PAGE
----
discounted prices. You’d think that an entrepreneur who
is a proven innovator, adept at managing big projects and at
discerning what’s next, would be a magnet for capital. He
was—but only on the tilted terms that private equity players
and banks were ofering. “There was a big disconnect
between the bid and the ask, OK?” he says.
To hell with investors. Polsky poured a huge chunk of
his net worth, some $120 million, into the new venture. It was,
he understates, “a lot of money for me.” The gamble would
pay of spectacularly, but only after he devised a new plan.
Focusing on buying natural gas power plants didn’t make
sense anymore, not with the limited capital at his disposal.
Plus, with private equity suddenly on the hunt for the same
plants, the bargains became harder to fnd. “We had too much
discipline to win in those auctions,” says Murphy, the COO.
Where, then, could they invest? “In our hearts, we under-
stood that we are not fnancial players,” says Polsky, who still
speaks with an accent and, with his curly gray locks and
restless energy, could be Anthony Bourdain’s twin. “We are
developers. That’s our bread and butter. So we went through
a period of trying to fnd what’s good and best for us. We
needed to fnd out what would be our niche.”
When Invenergy built its frst wind farm, in 2003, wind
power in the U.S. totaled some 6,000 megawatts—about 7
percent of what it is now. “Nobody really took wind seriously,”
says Polsky. “I don’t know if we took it that seriously.” Back
then, says energy expert Kevin Knobloch, a senior fellow at
the Fletcher School of Law and Diplomacy, “the whole notion
of building a successful business plan around clean energy was
aspirational.” Polsky asked one of his guys to take a closer look
and make a recommendation. That’s how Invenergy wound up
being the low bid on a tiny, 27-megawatt demonstration
project for the Tennessee Valley Authority near Oak Ridge,
Tennessee. Ready or not, Polsky was in the wind business.
Not ready—Bufalo Mountain was a failure. Invenergy
underestimated the cost of building on a remote, hilly site with
no access roads, and overestimated the wind strength. “The
art of measuring the wind resource at the time was not nearly
as refned as it is now,” Polsky says. “We fnanced the project on
the basis of a forecast that never materialized.” Invenergy sunk
$40 million into Bufalo Mountain and lost $6 million.
Polsky insists it was money well spent. He could see now
where this sector was going, and was eager to apply lessons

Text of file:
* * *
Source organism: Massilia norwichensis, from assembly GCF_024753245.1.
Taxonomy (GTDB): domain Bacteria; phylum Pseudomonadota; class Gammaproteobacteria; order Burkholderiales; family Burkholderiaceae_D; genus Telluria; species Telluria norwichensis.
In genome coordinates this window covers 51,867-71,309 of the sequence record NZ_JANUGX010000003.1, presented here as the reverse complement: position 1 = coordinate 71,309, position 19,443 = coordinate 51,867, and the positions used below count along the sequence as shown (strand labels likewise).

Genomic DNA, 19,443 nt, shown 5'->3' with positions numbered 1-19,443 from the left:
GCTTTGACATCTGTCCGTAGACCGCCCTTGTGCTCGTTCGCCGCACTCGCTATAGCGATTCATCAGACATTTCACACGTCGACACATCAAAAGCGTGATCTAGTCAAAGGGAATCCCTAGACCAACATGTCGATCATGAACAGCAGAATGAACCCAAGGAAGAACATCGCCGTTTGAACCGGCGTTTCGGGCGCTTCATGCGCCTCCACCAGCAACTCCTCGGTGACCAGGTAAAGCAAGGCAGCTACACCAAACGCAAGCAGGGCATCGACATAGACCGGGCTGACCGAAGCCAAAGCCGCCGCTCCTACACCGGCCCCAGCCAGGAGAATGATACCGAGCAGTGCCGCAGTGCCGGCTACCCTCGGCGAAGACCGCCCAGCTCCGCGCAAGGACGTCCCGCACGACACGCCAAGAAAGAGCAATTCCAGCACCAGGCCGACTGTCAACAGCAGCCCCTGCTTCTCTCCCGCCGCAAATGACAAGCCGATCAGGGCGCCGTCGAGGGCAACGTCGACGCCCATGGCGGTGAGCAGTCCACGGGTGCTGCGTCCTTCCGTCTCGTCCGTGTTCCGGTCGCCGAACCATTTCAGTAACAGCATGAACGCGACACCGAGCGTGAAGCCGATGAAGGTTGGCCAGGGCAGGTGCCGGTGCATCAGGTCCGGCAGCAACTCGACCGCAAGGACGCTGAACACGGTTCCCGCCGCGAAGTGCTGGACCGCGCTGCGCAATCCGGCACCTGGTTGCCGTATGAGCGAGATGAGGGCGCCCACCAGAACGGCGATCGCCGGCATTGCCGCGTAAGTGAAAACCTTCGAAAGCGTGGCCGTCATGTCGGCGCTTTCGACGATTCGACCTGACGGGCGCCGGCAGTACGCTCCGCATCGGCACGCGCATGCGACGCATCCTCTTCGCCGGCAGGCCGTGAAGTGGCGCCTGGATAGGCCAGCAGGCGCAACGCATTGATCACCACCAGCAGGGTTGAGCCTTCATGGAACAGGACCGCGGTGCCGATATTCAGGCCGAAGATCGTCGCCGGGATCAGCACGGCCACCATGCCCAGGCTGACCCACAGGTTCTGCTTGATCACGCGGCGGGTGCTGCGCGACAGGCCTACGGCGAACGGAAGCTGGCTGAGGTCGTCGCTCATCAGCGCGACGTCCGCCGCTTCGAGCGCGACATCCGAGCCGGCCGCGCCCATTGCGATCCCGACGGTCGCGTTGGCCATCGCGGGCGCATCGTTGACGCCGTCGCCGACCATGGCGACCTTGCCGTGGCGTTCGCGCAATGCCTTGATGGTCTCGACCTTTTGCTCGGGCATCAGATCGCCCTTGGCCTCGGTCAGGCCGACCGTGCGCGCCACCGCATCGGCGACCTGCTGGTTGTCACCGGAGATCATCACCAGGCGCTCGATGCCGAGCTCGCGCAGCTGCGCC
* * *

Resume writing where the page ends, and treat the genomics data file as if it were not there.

learned. Invenergy’s next three projects—in Montana, Colo-
rado, and Idaho—combined were 10 times bigger than Bufalo
Mountain, and all three made money. During those early days,
production tax credits were key. Without the credits, wind
couldn’t compete, and whenever Congress let them expire,
the industry sufered, only to bounce back when they were
restored. Current legislation calls for a gradual phase out by
2020. This time, no one’s counting on another extension.
The credits have accomplished their goal. Total wind-
powered generating capacity has grown enormously since the
credits were introduced as part of the Energy Policy Act of
1992, and not just because there are so many more wind farms.
Development has spurred innovation, such that today’s best
turbines are one-third more efcient than their immediate
predecessors. According to the latest projections from the
U.S. Energy Information Agency, onshore wind energy plants
entering service in 2022 will generate cheaper electricity than
any other fuel source with the exception of geothermal, which
doesn’t have nearly the potential that wind does.
One more noteworthy fact about Wind Catcher: Polsky
already has an eager buyer lined up, two utilities owned by
American Electric Power. AEP, it so happens, is still the country’s largest coal-fred electricity generator. To Polsky, that’s a
clear sign that the market-driven shift to a low-carbon economy is unstoppable—despite lapsing tax credits, America’s
pending withdrawal from the Paris climate agreement, and
whatever Big Coal, Big Oil, and the nuclear power industry
have to say. “We have reached a tipping point,” says Polsky.
“We feel we are simply on the right side of history, rather than
the right side of ideology.”
DAVID WHITFORD is an Inc. editor-at-large.
REALLY BIG BATTERIES
Because the wind doesn’t always blo w and
the sun insists on setting, energy storage
is a critical component for renewables. These
batteries can hold up to 31. 5 megawatts. –
Within four years, U. S. energy-storage capacity is expected to
increase eightfold, to 5. 9 gigawatts,
according to GTM Research.